of caring for the children of the imprisoned....
    The decision is always about values and how they are applied – some would rather see millions punished for an "immoral" way of life; others of us would rather see those people offered some legal options, and use the savings to improve the quality of life in the US. Better schools or medical care, anyone? New water lines, roads of parks? Or increased billions channeled to anti-drug campaignsn including to suspect foreign militaries? The more we spend, the bigger the market gets.

    June 2, 2011 at 3:06 pm |
  52. David

    I don't know if the war on drugs is good or bad. I do know that alcohol led me to pot which led me to speed which led me to............
    I am clean and sober for 26 years but the odds are against it. I know there is hope for alcoholics and addicts for those that truly want it. I can say from experience that half of those dead drunk drivers are probably high on top of the alcohol. I certainly don't want to be working in my job with a person with a buzz...could be catastrophic. I don't need to get slammed here by those that can't wait to smoke marijuana legally...just sharing my experience and doubts. Not everyone will cross that line to addiction...mine started with legal alcohol.

    June 2, 2011 at 3:13 pm |
  53. Donald Lee Matson

    Do away with Pot Prohibition and use the money saved to better control guns and Hard Drugs.

    June 2, 2011 at 3:18 pm |
  54. The Duke of Magenta

    Here's a scenario:

    PUFF PUFF...Let me finish this joint and get into my car!!!

    Wait, I'm high, I can't rememeber where my car is...

    LOL.... hahahahah...

    June 2, 2011 at 3:18 pm |
  55. McNewsLover

    It's a failure. And it's wrong anyway. Thats why it's a failure, and never stood a chance. This is a FREE COUNTRY, with FREE PEOPLE in it.

    I will never accept that the government can tell me what I can do as an individual in my own house or with my own body. The government can go to hell! That is the attitude of everyone I know.

    Lastly, drugs like Marijuana, were mainly made illegal so they would not interfere with other legit businesses. Like the liquor business, which is pushed heavily. And the fiber business. In particular, the cotton industry. Hemp is a major competitor to cotton. Cotton only grows in a few areas, and that land is heavily controlled and owned by extremely wealthy and powerful families. Hemp grows everywhere, and cant be controlled. When these laws were made in the 1930's, cotton was huge!!! The war on drugs has been a sham from day one, and millions of peoples lives have been ruined by the authorities in this war on drugs.

    The opiate business is a whole other story, thats been controlled by the wealthiest people in the world for centuries. The corruption behind that is beyond belief. You dont have to look hard to find it either. Theres a lot more money in a black market item, then a legal one. Thats why most drugs are kept illegal. And it keeps the moralists happy, on top of that. Thats why this failed policy has hung on for 50 years or whatever.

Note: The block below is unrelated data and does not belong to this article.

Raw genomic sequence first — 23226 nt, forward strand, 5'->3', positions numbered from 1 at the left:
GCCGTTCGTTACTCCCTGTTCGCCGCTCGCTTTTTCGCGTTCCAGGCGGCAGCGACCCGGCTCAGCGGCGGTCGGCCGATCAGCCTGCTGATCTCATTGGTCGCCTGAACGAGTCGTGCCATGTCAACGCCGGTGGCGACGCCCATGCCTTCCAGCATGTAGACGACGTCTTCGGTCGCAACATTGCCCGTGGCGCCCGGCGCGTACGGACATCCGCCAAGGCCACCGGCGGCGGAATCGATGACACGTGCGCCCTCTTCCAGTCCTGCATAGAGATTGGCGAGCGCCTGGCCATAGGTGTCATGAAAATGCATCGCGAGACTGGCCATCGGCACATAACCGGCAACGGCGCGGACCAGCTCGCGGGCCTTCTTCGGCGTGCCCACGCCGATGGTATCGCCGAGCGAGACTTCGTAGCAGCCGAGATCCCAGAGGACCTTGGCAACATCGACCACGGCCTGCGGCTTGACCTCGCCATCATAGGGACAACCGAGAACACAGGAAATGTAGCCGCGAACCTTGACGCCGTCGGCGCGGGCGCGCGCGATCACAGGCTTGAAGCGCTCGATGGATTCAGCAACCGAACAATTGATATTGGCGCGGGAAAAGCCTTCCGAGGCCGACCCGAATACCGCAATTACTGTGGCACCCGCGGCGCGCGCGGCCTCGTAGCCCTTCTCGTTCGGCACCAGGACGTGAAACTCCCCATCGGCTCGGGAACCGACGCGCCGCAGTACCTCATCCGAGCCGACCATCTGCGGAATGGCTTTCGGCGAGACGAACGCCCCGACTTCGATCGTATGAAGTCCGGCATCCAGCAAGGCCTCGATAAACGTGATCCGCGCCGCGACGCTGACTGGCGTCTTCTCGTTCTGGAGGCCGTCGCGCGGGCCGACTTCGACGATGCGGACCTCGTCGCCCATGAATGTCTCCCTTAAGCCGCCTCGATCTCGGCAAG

Legalize and control these substances, thats how you mitigate the drug use issue. And minimize usage and damage. Illegal dealers dont care who they sell to. A licenced shop, has everything to lose by selling to a kid. Thats why kids find it much easier to buy a joint, or any other drug, than get a case of beer. It also takes away the forbidden fruit aura that hangs over drugs. Drug use typically goes down in places where its been legalized. And associated crime literally disappears. Those stats speak for themselves.

    June 2, 2011 at 3:20 pm |
  56. James E. Gierach

    The trouble with the drug war is that it doesn't work. In fact, drug prohibition is the single most effective means to increase drug availability, use, addiction, and danger - the magic of Al Capone's reign with booze more than a memory ago. The "bad guys" favor drug prohibition; so, the "good guys" should oppose it.

    Equally daunting, not only doesn't the drug war work, the drug war is the heart of most American crises, including the problems with crime, gangs, guns, violence, shootings, prisons, AIDS, overdose tragedies, healthcare, corruption of the kids and police, trade imbalance, the funding of terrorism, the contractions of constitutional and civil rights, increasing taxes and deficits, financial consequences of the aggregate cost of these drug-war-driven crises.

    End the drug war . Legalize, regulate and control. Put the states in control and eliminate the federal prohibition mistake. Close the drug czar's office...

    The reason it is so difficulty to take the obviously needed "end the drug war" step is because so many persons and businesses are riding the "drug-war gravy train"... from law-enforcement, prison contractors, judges, prosecutors, PD's, parole and probation officers, the drug-testing and treatments concessions, the municipalities sharing in forfeited drug loot after forfeiture, the media that receives millions of dollars in anti-drug advertising revenues...